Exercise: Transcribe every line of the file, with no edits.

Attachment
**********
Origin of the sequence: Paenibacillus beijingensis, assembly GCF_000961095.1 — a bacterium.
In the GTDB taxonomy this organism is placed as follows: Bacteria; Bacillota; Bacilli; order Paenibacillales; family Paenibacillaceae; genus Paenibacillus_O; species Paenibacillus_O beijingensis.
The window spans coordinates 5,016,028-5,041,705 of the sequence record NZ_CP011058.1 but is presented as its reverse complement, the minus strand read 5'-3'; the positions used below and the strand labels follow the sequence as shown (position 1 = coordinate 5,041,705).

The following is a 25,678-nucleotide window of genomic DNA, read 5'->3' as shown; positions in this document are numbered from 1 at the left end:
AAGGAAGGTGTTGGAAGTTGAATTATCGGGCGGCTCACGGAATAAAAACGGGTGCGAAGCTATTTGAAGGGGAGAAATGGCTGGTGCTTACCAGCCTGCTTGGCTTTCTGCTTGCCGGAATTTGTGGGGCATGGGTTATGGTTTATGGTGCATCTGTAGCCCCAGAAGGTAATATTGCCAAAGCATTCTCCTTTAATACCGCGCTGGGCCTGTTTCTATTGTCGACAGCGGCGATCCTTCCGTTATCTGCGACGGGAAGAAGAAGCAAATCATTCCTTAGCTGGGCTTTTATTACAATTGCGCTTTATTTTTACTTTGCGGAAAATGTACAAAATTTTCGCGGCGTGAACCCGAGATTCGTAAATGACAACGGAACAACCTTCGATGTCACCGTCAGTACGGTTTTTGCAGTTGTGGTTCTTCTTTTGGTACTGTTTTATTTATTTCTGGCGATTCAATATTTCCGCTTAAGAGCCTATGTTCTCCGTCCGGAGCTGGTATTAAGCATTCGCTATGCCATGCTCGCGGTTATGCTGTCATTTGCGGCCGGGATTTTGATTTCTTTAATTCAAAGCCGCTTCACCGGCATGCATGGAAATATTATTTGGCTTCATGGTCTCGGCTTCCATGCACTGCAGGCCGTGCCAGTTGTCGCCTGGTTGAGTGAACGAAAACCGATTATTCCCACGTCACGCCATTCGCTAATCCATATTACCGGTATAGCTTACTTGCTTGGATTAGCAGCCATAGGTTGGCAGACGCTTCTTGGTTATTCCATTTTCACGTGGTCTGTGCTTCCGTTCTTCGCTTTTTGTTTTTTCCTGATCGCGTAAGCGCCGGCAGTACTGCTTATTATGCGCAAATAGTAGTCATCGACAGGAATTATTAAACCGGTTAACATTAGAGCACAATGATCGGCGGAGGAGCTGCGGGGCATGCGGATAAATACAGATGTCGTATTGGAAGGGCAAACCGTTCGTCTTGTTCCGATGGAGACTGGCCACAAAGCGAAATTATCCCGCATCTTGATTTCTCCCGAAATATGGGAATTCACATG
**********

Origin of the sequence: Paenibacillus beijingensis, assembly GCF_000961095.1 — a bacterium.
In the GTDB taxonomy this organism is placed as follows: Bacteria; Bacillota; Bacilli; order Paenibacillales; family Paenibacillaceae; genus Paenibacillus_O; species Paenibacillus_O beijingensis.
The window spans coordinates 5,016,028-5,041,705 of the sequence record NZ_CP011058.1 but is presented as its reverse complement, the minus strand read 5'-3'; the positions used below and the strand labels follow the sequence as shown (position 1 = coordinate 5,041,705).

The following is a 25,678-nucleotide window of genomic DNA, read 5'->3' as shown; positions in this document are numbered from 1 at the left end:
AAGGAAGGTGTTGGAAGTTGAATTATCGGGCGGCTCACGGAATAAAAACGGGTGCGAAGCTATTTGAAGGGGAGAAATGGCTGGTGCTTACCAGCCTGCTTGGCTTTCTGCTTGCCGGAATTTGTGGGGCATGGGTTATGGTTTATGGTGCATCTGTAGCCCCAGAAGGTAATATTGCCAAAGCATTCTCCTTTAATACCGCGCTGGGCCTGTTTCTATTGTCGACAGCGGCGATCCTTCCGTTATCTGCGACGGGAAGAAGAAGCAAATCATTCCTTAGCTGGGCTTTTATTACAATTGCGCTTTATTTTTACTTTGCGGAAAATGTACAAAATTTTCGCGGCGTGAACCCGAGATTCGTAAATGACAACGGAACAACCTTCGATGTCACCGTCAGTACGGTTTTTGCAGTTGTGGTTCTTCTTTTGGTACTGTTTTATTTATTTCTGGCGATTCAATATTTCCGCTTAAGAGCCTATGTTCTCCGTCCGGAGCTGGTATTAAGCATTCGCTATGCCATGCTCGCGGTTATGCTGTCATTTGCGGCCGGGATTTTGATTTCTTTAATTCAAAGCCGCTTCACCGGCATGCATGGAAATATTATTTGGCTTCATGGTCTCGGCTTCCATGCACTGCAGGCCGTGCCAGTTGTCGCCTGGTTGAGTGAACGAAAACCGATTATTCCCACGTCACGCCATTCGCTAATCCATATTACCGGTATAGCTTACTTGCTTGGATTAGCAGCCATAGGTTGGCAGACGCTTCTTGGTTATTCCATTTTCACGTGGTCTGTGCTTCCGTTCTTCGCTTTTTGTTTTTTCCTGATCGCGTAAGCGCCGGCAGTACTGCTTATTATGCGCAAATAGTAGTCATCGACAGGAATTATTAAACCGGTTAACATTAGAGCACAATGATCGGCGGAGGAGCTGCGGGGCATGCGGATAAATACAGATGTCGTATTGGAAGGGCAAACCGTTCGTCTTGTTCCGATGGAGACTGGCCACAAAGCGAAATTATCCCGCATCTTGATTTCTCCCGAAATATGGGAATTCACATG